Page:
California Welfare Reform Act of 2014

PLEASE SIGN UP TO VOLUNTEER TO COLLECT SIGNATURES FOR A 2016 WELFARE TO WORK INITIATIVE.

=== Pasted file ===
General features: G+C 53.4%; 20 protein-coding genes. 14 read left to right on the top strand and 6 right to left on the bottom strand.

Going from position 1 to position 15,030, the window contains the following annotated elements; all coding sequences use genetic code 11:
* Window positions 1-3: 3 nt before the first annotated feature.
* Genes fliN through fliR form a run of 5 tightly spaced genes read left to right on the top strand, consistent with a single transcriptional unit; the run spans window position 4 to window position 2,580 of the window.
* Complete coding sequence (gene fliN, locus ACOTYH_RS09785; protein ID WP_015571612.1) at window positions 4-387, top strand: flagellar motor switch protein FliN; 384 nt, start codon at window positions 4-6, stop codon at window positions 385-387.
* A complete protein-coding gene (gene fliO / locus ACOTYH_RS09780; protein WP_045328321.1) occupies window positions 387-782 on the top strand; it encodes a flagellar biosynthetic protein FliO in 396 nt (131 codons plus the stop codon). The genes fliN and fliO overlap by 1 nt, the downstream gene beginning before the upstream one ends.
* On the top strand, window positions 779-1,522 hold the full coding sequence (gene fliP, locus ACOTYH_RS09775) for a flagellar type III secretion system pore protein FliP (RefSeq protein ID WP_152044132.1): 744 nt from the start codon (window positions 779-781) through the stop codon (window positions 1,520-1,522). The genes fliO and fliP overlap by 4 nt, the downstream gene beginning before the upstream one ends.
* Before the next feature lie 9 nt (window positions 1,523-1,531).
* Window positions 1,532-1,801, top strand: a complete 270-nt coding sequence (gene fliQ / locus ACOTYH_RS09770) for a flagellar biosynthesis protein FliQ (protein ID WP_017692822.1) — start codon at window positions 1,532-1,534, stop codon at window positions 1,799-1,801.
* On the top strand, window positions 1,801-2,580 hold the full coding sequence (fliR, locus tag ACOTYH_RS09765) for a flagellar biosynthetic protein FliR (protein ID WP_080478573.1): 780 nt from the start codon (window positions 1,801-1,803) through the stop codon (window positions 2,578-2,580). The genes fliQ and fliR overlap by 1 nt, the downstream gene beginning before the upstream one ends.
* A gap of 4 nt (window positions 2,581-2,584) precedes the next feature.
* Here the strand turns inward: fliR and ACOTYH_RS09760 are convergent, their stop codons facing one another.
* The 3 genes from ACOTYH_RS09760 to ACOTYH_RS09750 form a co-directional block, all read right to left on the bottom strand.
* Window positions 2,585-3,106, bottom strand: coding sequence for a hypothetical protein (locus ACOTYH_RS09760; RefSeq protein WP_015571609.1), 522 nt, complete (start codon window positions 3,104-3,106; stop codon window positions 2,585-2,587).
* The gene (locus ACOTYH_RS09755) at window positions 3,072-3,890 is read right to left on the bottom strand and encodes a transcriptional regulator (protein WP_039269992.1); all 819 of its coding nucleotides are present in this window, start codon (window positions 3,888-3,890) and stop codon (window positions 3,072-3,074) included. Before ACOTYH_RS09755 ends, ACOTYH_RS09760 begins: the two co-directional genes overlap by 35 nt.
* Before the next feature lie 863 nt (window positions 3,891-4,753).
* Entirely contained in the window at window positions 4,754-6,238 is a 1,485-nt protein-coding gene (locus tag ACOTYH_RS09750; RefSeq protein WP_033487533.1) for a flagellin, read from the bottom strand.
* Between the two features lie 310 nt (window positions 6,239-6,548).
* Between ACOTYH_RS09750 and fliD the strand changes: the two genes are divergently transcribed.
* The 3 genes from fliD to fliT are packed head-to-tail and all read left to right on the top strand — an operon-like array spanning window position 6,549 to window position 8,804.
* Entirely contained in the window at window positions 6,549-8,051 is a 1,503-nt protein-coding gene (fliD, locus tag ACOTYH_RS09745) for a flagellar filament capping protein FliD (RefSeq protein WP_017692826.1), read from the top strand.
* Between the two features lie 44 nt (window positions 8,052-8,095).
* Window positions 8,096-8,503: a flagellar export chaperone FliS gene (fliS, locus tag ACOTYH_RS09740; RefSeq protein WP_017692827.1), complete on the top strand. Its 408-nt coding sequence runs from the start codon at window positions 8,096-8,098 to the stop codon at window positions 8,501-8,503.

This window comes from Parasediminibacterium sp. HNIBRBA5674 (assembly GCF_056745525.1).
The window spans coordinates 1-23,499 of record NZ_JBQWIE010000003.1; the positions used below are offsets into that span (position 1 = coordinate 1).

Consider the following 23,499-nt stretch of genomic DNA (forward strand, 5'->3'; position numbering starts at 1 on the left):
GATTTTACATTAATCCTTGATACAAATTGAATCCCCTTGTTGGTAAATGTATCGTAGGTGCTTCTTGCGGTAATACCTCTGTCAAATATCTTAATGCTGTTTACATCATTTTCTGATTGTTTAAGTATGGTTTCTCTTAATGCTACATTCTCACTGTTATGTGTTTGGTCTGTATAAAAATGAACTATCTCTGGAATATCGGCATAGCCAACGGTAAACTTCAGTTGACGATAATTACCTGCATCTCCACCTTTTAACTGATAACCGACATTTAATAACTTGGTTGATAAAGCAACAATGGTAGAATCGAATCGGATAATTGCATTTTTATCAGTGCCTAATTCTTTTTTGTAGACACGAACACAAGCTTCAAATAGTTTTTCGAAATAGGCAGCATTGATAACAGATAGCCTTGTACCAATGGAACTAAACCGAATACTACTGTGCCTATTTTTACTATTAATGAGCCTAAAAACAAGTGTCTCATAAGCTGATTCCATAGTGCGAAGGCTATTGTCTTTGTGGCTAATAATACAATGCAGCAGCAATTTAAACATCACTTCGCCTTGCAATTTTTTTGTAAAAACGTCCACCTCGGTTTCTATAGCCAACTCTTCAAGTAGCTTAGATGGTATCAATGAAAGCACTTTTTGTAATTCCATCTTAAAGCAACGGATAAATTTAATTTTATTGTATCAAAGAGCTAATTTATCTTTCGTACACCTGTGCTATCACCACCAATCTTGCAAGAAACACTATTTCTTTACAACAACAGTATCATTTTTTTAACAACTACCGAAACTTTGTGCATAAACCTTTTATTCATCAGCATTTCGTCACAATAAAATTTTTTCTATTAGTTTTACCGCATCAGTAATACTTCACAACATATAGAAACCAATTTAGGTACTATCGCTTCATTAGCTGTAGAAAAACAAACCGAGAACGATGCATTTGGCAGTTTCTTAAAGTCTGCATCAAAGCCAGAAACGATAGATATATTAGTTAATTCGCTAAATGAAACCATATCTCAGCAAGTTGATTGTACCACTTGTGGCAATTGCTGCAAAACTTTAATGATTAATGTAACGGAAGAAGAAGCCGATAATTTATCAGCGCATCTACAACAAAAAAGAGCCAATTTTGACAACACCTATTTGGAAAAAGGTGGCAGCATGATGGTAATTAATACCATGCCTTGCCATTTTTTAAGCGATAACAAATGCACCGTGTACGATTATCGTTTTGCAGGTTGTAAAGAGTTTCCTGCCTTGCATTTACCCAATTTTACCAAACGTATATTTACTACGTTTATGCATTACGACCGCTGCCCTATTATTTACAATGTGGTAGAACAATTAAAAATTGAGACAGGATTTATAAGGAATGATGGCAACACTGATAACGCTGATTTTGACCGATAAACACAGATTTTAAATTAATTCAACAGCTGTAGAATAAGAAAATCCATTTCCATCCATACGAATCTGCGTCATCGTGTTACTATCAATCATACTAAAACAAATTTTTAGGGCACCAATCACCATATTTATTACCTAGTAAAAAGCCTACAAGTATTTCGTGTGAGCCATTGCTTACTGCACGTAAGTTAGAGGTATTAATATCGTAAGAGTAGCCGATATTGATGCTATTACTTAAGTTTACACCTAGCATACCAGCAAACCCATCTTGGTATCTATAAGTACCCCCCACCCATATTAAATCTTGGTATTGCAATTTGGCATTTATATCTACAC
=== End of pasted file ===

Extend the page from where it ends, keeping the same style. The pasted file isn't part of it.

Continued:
Summary of the “Welfare to Work” Initiative: * The Department of Social Services will develop a job placement program to actively seek and locate available jobs from the business community, then require applicants to apply for those jobs including jobs in public works. Seeking employment is a condition for receiving full benefits. * The DSS will develop a program with the California Department of Corrections and Rehabilitation to designate inmates released, with children in CalWORKS, to enroll in the job placement program. California has a 70% recidivism rate but studies from America Works show that when a parolee works six months, that rate drops below 10%. Law enforcement officials have expressed support. * A California Driver’s License or Identification card shall be required of any adult applicant for social services applying on their own behalf. Children required to possess a birth certificate and Social Security number. * The Dept. of Social Services will maintain the identification records of all recipients including the names of absent parents, from each county, in a state data base to be verified quarterly for duplicate documentation. Legislative Analyst’s analysis for the California Welfare Reform Act of 2014 (same measure as Welfare to Work): Reduction in Costs to Provide Assistance Due to Smaller Caseloads. This measure would result in lower state and county costs to provide assistance by reducing the caseloads of public social services programs in several ways. Additional documentation requirements could result in fewer applicants being found eligible for public social services as well as fewer individuals choosing to apply. Finally, the employment outreach program would also likely result in lower CalWORKs caseloads as (1) a greater number of recipients find employment and leave public assistance and (2) some recipients choose not to participate, making them ineligible for public assistance. Taken together, these effects could result in reduced assistance costs for state and county governments potentially in the hundreds of millions of dollars annually. These savings, however, could be partially offset by increased county general assistance costs. Endorsements: Orange County Lincoln Club Legislative Committee Orange County Republican Party Executive Committee
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